Usually when your job requires you spend the night in…
Think of your top three interior designers and there’s one name that should definitely crop up: Ilse Crawford. Returning to our series of interviews with the industry giants who featured in our Top 10: Boutique Hotel Designers, we managed to grab 20 minutes with the one-woman powerhouse behind Studioilse, the company that has created some of the world’s coolest hangouts, including Soho House New York (so beloved of the Sex and the City girls), the Electric Cinema, and the influential Babington House hotel in Somerset.
We’ve grilled her on her design aesthetic and influences, working practices and hotel hates, but while we had her pinned down, we extracted some secrets from Ilse’s travel address book, which we’ll bring you in a future blog post.
Ilse is also on Smith’s panel of tastemakers, and anonymously reviewed historic French five-star hotel Château de Bagnols in Beaujolais for our third hotel guide book, Mr & Mrs Smith Hotel Collection: European Coast & Country. You can read her review here. Other feathers in her cap include the launch of Elle Decoration in 1989, a vice-presidency with Donna Karan Home (where she helped launch DKNY and Donna Karan Homeware), and a head of department post at the renowned Design Academy Eindhoven.
That’s a really difficult one. I don’t necessarily see myself as a designer: I tell stories – what I’m interested in is atmospheres. I’m much less interested in the aesthetics. For me, the aesthetics are a consequence of all the other things we’re trying to do – a very natural consequence, and an important one, but we don’t start with that; we always start with the human and the story of the place, and how to make humans feel good or right in that place.
Do you think of your projects as a personality?
Yes, very much, and as a frame for life. I start with the life that I feel should be in a place, and try to make a frame for that life. Think of Soho House and the kind of people that were a part of that club – there was no aesthetic when we first started working with them, but we created a frame that somehow shaped the rhythms and rituals of their particular world…
Interesting that it’s a two-way street, that you can encourage a particular feeling or emotion in a building, as well as empathise with an existing one through your design…
Yes – you can definitely amplify and give depth and breadth, but there has to be something there to start with – I’m not sure that you can do it completely artificially. I always have to start with something. That’s not necessarily the place, although it nearly always is, because anything that takes its cue from the place is special – it’s not a commodity, you can’t copy it. I think when something has roots then it can grow over time and have a life, which is really important – as well as being a frame for life, it should be able to evolve.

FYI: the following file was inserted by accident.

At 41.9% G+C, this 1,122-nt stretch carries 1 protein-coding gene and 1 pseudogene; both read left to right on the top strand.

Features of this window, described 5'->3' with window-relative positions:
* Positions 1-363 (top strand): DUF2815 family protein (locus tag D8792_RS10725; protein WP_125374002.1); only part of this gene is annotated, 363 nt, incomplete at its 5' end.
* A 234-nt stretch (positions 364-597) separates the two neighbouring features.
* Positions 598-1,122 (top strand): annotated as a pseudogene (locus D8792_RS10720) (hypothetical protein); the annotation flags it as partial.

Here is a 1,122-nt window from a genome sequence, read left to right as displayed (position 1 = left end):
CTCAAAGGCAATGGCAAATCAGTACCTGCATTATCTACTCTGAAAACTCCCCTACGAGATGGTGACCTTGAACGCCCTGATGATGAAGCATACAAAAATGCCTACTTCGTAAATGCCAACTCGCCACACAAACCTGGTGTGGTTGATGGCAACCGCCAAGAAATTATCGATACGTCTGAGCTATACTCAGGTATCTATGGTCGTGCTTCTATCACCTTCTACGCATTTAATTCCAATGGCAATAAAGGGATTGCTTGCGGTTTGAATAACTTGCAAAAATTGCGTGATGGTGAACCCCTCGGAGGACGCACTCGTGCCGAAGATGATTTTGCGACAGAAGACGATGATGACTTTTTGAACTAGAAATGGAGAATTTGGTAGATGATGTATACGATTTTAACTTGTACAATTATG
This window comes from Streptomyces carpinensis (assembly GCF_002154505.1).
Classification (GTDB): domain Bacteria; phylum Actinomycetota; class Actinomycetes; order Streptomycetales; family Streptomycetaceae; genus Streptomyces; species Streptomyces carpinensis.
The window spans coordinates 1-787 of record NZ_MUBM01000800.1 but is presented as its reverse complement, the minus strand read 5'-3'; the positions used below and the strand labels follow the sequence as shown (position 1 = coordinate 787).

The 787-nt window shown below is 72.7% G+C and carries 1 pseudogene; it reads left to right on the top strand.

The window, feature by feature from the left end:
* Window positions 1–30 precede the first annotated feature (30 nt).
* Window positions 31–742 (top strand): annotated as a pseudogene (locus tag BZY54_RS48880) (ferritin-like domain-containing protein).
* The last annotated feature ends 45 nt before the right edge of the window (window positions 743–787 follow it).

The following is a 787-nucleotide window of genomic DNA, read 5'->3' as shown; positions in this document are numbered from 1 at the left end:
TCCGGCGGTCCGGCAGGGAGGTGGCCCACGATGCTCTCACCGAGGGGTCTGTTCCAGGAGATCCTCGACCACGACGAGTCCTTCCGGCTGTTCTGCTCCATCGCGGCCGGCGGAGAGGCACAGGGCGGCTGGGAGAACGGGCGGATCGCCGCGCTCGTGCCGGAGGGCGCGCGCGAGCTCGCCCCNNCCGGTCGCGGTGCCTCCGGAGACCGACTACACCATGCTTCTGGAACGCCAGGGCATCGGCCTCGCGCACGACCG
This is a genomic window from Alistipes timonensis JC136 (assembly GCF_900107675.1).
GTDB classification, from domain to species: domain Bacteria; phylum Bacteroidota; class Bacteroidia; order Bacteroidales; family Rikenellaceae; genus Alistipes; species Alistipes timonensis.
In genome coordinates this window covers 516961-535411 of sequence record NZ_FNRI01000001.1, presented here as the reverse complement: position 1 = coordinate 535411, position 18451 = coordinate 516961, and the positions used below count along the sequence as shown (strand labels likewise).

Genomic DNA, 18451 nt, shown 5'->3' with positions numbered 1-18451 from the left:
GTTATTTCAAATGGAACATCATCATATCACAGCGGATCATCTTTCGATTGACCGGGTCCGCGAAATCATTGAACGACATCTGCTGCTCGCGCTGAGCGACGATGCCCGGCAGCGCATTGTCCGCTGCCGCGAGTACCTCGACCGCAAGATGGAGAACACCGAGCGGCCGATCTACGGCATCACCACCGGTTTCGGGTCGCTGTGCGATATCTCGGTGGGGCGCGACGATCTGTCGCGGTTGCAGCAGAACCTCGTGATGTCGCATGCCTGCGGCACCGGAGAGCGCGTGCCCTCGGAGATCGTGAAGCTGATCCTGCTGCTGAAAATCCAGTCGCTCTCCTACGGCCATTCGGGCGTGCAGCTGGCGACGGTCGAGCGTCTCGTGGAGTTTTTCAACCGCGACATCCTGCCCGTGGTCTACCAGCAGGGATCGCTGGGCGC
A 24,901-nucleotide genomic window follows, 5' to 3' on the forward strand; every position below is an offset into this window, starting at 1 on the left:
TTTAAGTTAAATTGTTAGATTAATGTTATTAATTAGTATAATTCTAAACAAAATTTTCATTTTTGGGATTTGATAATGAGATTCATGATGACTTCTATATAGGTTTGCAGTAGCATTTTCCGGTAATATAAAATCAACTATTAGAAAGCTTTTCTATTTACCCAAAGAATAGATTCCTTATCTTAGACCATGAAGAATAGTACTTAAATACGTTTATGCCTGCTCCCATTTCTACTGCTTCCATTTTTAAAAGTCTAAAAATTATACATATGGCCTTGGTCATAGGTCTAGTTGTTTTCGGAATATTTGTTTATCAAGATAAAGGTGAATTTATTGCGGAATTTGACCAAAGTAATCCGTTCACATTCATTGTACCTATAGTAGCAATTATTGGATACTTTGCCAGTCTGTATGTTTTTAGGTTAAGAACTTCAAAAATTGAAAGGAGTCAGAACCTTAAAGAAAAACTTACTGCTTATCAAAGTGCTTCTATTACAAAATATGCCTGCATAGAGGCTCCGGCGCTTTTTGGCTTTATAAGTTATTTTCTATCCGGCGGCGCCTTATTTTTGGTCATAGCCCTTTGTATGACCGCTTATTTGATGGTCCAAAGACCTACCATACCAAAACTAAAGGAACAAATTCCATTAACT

Which leads us nicely onto our next question: one of Smith’s criteria for picking hotels is that guests should know where they are in the world, and not feel lost in a one-size-fits-all box. Your sense of place and uniqueness is vital, isn’t it?
All our projects have done that; even High Road House in Chiswick took its cue from Richard Norman Shaw and the Bedford Park estate, so the panelling and the feeling of the upstairs areas is an updated take on Arts and Crafts.
I love the floor tiles that you used downstairs…
That’s a modern interpretation of the kind of encaustic tile that you would have found in those buildings.
I would say integrity’s more important than decoration, but obviously I love things that look beautiful, and I think things that have real integrity often are beautiful. I’d never go to something just because it looked good; it would have to be part of a bigger package. Rather like with people!
Ha! Definitely! Do you have any hotel hates?
Mostly to do with how they’re run: if they’re unloved by the staff, you get that feeling immediately.
They always feel a bit soulless if the people don’t care…
Yes, it’s much more to do with whether they’ve loved. I’m completely obsessed by little things, like light bulbs and cleaning fluid: if people don’t care about whether or not light levels are right or they don’t care about what cleaning fluids they’re using, that means they don’t care full stop.
Yeah and it doesn’t create a welcoming environment if you think the people who work there haven’t got an interest in how you feel when you walk in…
No; in fact if it’s run operationally as it were – run as if the customers are an incidental part of the place – it will never have a soul.